IN ORBIT: World Wide Wire

IN ORBIT: World Wide Wire

A-P fixed telecom bigger than Europe's by 2005The Asia-Pacific region's fixed-line telecommunications services market will grow by 9 percent annually over the next five years and will be worth US$208 billion in the year 2005, according to a report from research group Gartner.

By that time, the Asia-Pacific telecommunications market will be larger than Europe's, and two-thirds the size of the US market, Gartner said.

Most of the growth will be in Internet and other data services, the report claimed. The total market for fixed-line data services will more than double, from $26 billion in 2000 to $59 billion in 2005, with compound annual revenue growth of 18 percent. The region will see strong growth in ISP (Internet service provider) services and leased lines, even in less-developed parts of the region, according to Gartner.

The voice services market will grow at 6.7 percent annually over the same period, growing from $108 billion in 2000 to $149 billion in 2005. VoIP (Voice over Internet Protocol) services will account for $27 billion in revenue by 2005, with China becoming the region's largest VoIP market, Gartner said.

By David Legard.

IBM Global Services flexes Web-hosting muscleIBM Global Services, considered by some analysts to be a sleeping giant among the struggling managed hosting services provider market, has announced a set of 30 new service offerings for its Web-hosting customers.

Including a wide array of offerings ranging from security assessments and design, to Linux implementation for the Intel hardware platform, to assisting small Web-hosting customers with their retail Web site implementation, IBM Global Services claims to be focused on fulfilling customer needs beyond co-location services.

Currently limited to the Intel

platform, IBM Global Services' new Linux Web-hosting services will allow customers to choose Linux Red Hat 6.2 support as well as applications designed for Solaris, Windows 2000, NT and AIX.

The company said in the future, IBM Global Services will play a large role in pushing managed services toward the application side - still a complex and cumbersome endeavour being tackled by large hosting providers.

"This is a long race and IBM is in it for the long haul. It's an industry that's been characterised more by niche players. In part, the breadth of what we're doing will give us legs in the long haul," the company's spokesperson said.

NZ to scrap Domainz registry system

New Zealand's Domainz registry system, expected to cost over NZ$400,000 but coming in at a hefty NZ$773,000 (and counting), is to be scrapped.

Launched on May 10 last year after a number of delays, the system was built by Advantage Group and was set to replace an aging University of Waikato system built to manage the registry of "dot-nz" domain names.

However, as the costs spiralled and more than 50 major bugs were uncovered, ISPs began to complain about the system. Domainz's owner, InternetNZ, signalled it would move to a shared registry system where all parties interested in registering domain names would be able to do so directly.

"As yet there's no functional specification for it, but in effect there is a clear intention to replace the existing system," confirmed Domainz spokesperson.

Domainz ordered an external review of the existing system and the report is due to be released in the next few weeks.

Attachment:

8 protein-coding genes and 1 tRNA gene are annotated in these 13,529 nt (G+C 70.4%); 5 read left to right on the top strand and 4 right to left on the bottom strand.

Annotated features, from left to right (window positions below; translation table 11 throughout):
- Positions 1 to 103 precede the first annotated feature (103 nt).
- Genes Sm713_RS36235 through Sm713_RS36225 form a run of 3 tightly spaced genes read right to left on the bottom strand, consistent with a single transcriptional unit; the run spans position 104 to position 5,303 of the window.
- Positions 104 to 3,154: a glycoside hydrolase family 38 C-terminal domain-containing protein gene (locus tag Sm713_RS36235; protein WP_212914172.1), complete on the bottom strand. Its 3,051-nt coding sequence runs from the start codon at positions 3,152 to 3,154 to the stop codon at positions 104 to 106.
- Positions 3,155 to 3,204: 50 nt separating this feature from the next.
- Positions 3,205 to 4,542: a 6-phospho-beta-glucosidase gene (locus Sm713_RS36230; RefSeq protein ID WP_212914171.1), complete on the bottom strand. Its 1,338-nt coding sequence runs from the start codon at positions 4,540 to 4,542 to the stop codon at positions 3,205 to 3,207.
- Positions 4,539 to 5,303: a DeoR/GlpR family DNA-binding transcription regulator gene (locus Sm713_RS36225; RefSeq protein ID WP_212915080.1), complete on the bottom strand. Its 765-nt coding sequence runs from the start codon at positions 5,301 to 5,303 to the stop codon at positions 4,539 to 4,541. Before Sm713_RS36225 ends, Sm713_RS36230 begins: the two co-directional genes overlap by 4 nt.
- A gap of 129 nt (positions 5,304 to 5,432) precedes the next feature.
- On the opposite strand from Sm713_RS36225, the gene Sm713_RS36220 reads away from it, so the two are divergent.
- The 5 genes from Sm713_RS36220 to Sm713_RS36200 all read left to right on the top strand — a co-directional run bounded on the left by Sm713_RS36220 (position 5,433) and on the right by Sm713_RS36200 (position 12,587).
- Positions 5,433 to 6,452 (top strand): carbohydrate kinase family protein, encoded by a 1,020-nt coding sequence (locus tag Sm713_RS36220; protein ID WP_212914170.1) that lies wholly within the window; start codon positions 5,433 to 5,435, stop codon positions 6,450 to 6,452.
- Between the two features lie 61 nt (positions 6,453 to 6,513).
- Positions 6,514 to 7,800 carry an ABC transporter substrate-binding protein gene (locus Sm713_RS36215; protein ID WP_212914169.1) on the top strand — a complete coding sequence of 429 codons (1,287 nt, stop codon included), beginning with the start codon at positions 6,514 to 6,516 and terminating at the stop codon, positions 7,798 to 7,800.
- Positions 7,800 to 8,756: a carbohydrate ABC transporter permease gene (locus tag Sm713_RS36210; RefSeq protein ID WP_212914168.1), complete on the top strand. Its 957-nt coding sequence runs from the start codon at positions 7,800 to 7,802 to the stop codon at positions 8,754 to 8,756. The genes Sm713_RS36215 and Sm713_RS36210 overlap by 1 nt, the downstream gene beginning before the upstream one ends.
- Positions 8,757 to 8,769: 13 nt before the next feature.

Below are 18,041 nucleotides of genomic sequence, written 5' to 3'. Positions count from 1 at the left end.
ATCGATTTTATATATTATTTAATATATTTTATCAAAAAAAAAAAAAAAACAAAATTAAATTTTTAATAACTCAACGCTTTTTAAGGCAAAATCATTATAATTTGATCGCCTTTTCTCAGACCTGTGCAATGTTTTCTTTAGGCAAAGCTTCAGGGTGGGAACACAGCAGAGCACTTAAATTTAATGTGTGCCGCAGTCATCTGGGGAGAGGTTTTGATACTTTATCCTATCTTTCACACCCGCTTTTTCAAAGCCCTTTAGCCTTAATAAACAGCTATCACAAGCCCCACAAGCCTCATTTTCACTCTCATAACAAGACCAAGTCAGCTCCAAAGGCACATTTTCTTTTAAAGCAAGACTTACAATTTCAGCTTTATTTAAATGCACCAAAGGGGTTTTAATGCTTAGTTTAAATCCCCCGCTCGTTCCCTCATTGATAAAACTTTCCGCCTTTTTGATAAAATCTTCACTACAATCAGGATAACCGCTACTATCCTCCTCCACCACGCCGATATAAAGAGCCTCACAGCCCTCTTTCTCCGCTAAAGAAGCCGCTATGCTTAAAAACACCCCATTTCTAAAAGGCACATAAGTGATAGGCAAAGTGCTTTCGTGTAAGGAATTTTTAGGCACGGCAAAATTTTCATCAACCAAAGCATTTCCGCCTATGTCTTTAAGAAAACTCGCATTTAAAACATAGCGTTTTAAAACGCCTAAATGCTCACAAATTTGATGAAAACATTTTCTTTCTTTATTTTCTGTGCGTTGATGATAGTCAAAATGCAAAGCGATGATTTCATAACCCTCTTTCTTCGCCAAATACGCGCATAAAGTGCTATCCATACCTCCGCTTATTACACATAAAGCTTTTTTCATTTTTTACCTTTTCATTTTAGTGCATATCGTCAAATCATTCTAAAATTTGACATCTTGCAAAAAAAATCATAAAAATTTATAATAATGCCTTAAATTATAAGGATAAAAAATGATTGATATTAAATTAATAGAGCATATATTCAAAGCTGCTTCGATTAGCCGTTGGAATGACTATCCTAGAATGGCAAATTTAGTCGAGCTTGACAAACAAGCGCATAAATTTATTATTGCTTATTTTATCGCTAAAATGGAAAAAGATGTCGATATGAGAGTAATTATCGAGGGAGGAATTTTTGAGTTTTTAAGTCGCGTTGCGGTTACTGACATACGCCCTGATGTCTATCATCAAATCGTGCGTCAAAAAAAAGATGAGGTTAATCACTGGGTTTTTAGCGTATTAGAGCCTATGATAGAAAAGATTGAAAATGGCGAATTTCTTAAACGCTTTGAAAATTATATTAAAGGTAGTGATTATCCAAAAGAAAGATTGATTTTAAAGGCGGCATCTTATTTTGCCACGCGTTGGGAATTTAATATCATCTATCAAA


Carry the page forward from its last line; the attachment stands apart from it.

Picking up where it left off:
Source: Computerworld New Zealand Online.

CA financials vary

Both fans and critics of Computer Associates International could find something to like about the software vendor's latest financial results. Under a new accounting method, the company recently reported a net operating income of US$323 million for the quarter ending June 30, up 61 percent from the previous year's -$201 million. But based on its historical reporting procedures, CA posted a loss of $342 million, compared with a $21 million profit a year earlier.

Companies search for lay-off alternativesHalf of the IT executives interviewed for a recent US study said their companies have explored or will explore alternatives to lay-offs. The study, by US-based Cutter Consortium, asked IT managers at 50 firms with 25 or more IT employees about their cost-cutting plans. It found that temporary pay reductions, shorter workweeks and job-sharing arrangements are the most popular strategies.

Siemens posts third-quarter loss, plans further cost-cutting measuresGerman engineering and electronics behemoth Siemens AG has reported a net loss for its fiscal third quarter and announced it would take additional cost-cutting measures at its Information and Communication Networks (ICN) division.

Excluding special items, Siemens posted a net loss of 489 million euros (A$830 million, as of June 30, the last day of the quarter being reported), down from a net profit of 439 million euros in the same quarter last year.

Sales amounted to 20.3 billion euros, up from 16.5 billion euros in the same period last year.

The results are mixed throughout the conglomerate. Some divisions, such as power generation and medical, posted sizeable earnings gains, while other divisions, particularly ICN and Information and Communications Mobile (ICM), began restructuring in the face of sharply reduced demand, Siemens said.

"Our third-quarter earnings are unsatisfactory," said Siemens chief executive officer (CEO) Heinrich von Pierer in a statement. "Over the coming weeks we will define further measures to improve our results, particularly at ICN."

For the full fiscal year 2001 Siemens expects net profit to fall below that recorded for 2000.

By Joris Evers.

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